My new Portugal passport is one step towards justice
A 33-YEAR-OLD Panamanian has become the first Sephardic Jew to obtain Portuguese nationality under a new law that enables descendants of Portuguese Jews living in other countries to claim their ancestral citizenship.
The Portuguese government awarded Alfonso Paredes Portuguese nationality on October 2. He described the moment as an attempt “to correct the great injustice done to the Jews” and said that he felt “pride and great emotional satisfaction” at having gained Portuguese nationality.
“My family was always aware of its history and origins but we never imagined that this would be possible,” said Mr Paredes, who hopes to visit Portugal next year.
Mr Paredes’s brother, sister and mother have also applied for citizenship, along with about 200 other Jews from around the world.
Mr Paredes and his family are direct descendants of Eliau Abraham Lopes, a rabbi who lived in
Alfonso Paredes Curaçao in the early 18th century, and his wife, Raquel Nunes da Fonseca.
The law that permitted Mr Paredes to obtain Portuguese nationality was passed in April 2013 and was designed to compensate for an historical injustice that began in 1497, when King Manuel I ordered the Jews of Portugal to be forcibly converted.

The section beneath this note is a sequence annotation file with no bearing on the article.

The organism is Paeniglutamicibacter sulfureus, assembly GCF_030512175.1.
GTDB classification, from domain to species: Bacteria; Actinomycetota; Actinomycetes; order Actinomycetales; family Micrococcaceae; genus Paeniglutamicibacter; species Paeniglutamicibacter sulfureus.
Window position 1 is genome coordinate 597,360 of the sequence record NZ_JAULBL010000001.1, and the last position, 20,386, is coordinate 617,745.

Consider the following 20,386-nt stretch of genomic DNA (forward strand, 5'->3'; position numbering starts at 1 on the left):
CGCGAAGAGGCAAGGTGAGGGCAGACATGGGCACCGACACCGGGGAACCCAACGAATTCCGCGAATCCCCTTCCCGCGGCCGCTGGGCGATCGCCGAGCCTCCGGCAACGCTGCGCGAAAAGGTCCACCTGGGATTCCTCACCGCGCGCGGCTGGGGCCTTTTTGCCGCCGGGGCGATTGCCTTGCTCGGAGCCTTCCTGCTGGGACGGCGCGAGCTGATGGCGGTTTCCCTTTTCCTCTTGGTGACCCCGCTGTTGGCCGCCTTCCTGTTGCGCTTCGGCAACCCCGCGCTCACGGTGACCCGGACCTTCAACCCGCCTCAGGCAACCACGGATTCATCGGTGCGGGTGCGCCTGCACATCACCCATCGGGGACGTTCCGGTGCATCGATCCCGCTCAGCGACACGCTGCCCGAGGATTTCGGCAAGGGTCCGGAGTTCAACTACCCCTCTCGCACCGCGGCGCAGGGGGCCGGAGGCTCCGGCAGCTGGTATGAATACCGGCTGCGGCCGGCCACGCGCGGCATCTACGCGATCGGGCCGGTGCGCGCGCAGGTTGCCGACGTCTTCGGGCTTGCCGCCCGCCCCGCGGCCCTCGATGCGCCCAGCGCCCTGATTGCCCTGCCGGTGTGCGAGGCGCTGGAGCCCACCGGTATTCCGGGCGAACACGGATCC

About 40 years later, the Inquisition began persecuting converted Jews for continuing to practise their ancestral religion in secret. Over the next three centuries, those Portuguese Jews who wished to escape persecution and practise their religion, openly escaped to such cities as Constantinople (Istanbul), Salonika and Amsterdam, turning them into flourishing centres of Sephardic culture.
Jews who are members of a Sephardic community outside Portugal and who can demonstrate a link to the country based on such criteria as family name and genealogical records are eligible for citizenship. Those interested may apply t h r o u g h t h e Jewish community in Oporto.